Iran reaches coronavirus ‘crossroads,’ should implement lockdown: Yale expert

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Iran’s coronavirus outbreak is at a critical point and the government should respond by implementing a lockdown and banning all flights, according to Yale University epidemiologist Dr. Kaveh Khoshnood.

Iran’s coronavirus death toll reached 724 on Sunday, according to an Iranian health ministry official, with over 13,938 cases in the country. However, the number of infected is likely much higher, in the tens of thousands, according to Dr. Khoshnood, who said it is time for “active, aggressive measures.”

“Iran is at a crossroads - if they take serious control measures now, they have an opportunity to hopefully contain the outbreak. But if they don’t, it’s just going to escalate,” said Dr. Khoshnood in an interview with Al Arabiya English.

Iran’s health ministry urged citizens on Sunday to cancel travel and stay home, but did not mandate a lockdown, a strategy used by coronavirus epicenters like China and Italy to contain the virus.

“It makes sense for a lockdown, but also to make sure that the people under lockdown have the resources they need to live under those circumstances,” Dr. Khoshnood said.

Iran, the epicenter of the coronavirus in the Middle East, is in an “early phase” of the outbreak, according to Dr. Khoshnood, contrary to Iranian health minister Saeed Namaki’s prognosis two weeks ago that the epidemic was reaching its peak in the country.

It is not possible to accurately predict the peak of the epidemic, according to Dr. Khoshnood.

Cases of the virus continue to climb even after the government took its most severe measure so far to confront the epidemic on Thursday - clearing streets across the country for 24 hours to check all citizens for coronavirus.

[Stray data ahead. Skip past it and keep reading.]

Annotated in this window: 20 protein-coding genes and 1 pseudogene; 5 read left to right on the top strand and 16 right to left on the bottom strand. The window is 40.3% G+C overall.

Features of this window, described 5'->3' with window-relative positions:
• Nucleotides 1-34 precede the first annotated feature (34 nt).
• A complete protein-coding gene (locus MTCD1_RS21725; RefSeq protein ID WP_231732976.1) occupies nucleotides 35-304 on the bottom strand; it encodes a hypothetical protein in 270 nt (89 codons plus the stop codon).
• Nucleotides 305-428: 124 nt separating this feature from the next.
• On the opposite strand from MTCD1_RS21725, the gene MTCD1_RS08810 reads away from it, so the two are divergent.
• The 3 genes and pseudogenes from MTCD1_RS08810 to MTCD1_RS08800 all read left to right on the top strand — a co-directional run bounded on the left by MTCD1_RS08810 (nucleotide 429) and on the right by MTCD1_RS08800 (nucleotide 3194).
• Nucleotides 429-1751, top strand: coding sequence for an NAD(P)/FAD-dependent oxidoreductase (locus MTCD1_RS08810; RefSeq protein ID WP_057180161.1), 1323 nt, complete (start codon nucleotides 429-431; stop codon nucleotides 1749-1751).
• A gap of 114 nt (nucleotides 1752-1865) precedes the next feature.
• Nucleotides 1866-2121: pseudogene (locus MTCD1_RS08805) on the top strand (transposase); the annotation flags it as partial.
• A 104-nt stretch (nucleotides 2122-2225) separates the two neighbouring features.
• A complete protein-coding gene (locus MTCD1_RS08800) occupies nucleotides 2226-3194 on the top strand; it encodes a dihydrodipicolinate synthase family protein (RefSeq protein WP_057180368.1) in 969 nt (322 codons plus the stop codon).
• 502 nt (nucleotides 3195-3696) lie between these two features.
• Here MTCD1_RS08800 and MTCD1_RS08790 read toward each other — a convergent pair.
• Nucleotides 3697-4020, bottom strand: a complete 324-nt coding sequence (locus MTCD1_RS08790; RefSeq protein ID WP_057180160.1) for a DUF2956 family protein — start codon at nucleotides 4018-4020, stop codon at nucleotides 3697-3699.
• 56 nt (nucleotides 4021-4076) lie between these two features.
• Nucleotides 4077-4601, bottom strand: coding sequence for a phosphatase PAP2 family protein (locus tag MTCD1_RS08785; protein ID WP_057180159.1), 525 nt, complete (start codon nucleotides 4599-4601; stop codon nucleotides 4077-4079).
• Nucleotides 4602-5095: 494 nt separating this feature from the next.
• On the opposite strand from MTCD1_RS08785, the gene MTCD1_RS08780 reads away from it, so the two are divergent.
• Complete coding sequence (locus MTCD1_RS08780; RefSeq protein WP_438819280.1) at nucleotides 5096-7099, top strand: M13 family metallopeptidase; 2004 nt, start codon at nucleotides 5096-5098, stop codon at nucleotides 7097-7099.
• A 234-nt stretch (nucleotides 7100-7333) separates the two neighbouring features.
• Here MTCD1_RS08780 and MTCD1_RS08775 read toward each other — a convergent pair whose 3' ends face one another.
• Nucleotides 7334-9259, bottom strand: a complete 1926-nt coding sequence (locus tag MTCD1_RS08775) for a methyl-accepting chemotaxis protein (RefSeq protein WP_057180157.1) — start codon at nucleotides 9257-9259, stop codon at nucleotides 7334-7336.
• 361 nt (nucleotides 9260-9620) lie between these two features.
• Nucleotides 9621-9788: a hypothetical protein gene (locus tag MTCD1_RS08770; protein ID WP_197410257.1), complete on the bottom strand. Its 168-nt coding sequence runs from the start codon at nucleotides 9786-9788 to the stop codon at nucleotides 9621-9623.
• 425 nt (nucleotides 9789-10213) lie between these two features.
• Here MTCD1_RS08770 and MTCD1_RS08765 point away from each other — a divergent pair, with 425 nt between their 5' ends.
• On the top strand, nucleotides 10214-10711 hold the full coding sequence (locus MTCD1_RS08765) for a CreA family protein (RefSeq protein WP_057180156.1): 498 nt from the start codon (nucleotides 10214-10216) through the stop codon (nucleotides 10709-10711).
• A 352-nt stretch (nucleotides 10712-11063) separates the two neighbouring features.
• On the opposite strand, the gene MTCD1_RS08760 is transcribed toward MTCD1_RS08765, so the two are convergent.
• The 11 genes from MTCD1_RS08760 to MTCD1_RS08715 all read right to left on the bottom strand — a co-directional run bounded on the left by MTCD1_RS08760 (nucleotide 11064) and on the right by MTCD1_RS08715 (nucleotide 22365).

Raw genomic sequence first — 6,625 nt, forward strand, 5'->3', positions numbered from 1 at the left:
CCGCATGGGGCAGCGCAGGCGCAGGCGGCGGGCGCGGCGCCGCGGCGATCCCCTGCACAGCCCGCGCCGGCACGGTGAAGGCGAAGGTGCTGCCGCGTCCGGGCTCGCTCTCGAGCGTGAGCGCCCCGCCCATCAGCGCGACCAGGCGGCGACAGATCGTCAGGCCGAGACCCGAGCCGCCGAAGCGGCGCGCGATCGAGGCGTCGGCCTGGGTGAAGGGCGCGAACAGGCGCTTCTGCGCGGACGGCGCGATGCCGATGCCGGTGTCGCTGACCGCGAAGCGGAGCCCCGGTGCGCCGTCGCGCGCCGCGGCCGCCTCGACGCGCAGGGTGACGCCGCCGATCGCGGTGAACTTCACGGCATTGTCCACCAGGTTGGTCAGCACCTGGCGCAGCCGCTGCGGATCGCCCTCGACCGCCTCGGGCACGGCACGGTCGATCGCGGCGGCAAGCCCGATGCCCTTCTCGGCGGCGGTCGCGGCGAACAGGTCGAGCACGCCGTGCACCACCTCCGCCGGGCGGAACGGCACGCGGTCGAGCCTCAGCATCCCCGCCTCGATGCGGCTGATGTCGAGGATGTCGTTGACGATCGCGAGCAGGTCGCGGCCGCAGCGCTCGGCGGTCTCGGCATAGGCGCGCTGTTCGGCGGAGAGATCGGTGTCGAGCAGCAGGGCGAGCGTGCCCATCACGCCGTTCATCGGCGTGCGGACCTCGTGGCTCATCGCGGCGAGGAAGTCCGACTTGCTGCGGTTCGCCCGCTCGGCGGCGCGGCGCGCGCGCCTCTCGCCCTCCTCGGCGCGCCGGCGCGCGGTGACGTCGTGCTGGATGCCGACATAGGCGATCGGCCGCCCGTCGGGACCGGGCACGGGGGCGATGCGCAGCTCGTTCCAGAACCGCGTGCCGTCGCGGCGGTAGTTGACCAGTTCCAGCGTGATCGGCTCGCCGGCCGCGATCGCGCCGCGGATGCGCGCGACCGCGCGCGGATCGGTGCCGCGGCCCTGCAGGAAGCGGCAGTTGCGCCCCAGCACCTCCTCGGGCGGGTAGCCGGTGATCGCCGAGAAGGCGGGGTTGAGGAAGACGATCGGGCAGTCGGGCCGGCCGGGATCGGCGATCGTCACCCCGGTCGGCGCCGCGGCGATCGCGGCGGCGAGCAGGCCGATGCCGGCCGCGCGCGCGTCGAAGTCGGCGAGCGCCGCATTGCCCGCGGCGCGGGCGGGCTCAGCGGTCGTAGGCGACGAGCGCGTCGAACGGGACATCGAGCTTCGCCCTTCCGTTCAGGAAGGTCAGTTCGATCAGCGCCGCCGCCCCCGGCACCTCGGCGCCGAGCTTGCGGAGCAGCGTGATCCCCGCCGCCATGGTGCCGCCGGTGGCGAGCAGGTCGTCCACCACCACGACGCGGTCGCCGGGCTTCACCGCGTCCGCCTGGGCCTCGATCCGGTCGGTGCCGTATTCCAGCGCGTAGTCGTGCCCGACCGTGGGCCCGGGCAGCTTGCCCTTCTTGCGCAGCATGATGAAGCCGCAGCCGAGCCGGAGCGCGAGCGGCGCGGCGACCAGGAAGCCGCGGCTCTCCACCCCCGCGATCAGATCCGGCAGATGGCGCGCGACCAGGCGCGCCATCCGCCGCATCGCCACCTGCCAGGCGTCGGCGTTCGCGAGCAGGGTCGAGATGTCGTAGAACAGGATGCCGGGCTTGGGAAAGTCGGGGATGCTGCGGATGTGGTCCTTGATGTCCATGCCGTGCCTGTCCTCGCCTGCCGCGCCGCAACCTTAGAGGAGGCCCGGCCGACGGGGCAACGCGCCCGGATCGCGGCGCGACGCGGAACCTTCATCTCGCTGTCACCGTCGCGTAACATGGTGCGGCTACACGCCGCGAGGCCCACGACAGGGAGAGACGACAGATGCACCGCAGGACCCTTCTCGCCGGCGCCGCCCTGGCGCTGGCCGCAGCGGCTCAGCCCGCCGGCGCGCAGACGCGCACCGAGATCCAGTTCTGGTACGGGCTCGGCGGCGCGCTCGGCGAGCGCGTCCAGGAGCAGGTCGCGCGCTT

Other measures have included closing schools and universities, halting Friday prayers, setting up checkpoints between cities, and discouraging travel ahead of the Iranian New Year holiday on March 20.

The World Health Organization (WHO) said on March 6 that Iran’s strategies to control the virus were “evolving in the right direction,” but more work was needed.

“This is the time for Iran to think long-term and to think of the protection of its citizens,” Dr. Khoshnood said.

At least 13 Iranian regime figures have died due to coronavirus and 11 others have been infected since the beginning of the outbreak in the country.

Iran’s coronavirus epidemic has not only affected its own nationals, but many people around the region. With over thousands of coronavirus cases across the Middle East, most link back to the Islamic Republic.

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Iran has yet to stem the spread through the halting of all flights coming in and out of the country, a preventative measure taken by Middle Eastern countries like Saudi Arabia and Kuwait.

Iran’s national airlines IranAir stopped all flights to Europe on March 8, according to the official IRNA news agency, but resumed European operations days later, on March 12, according to Switzerland-based aviation information company ch-Aviation.

Iran should now “implement the ban on all flights, both to protect Iranian nationals and to contribute to the control of the worldwide pandemic,” said Khoshnood.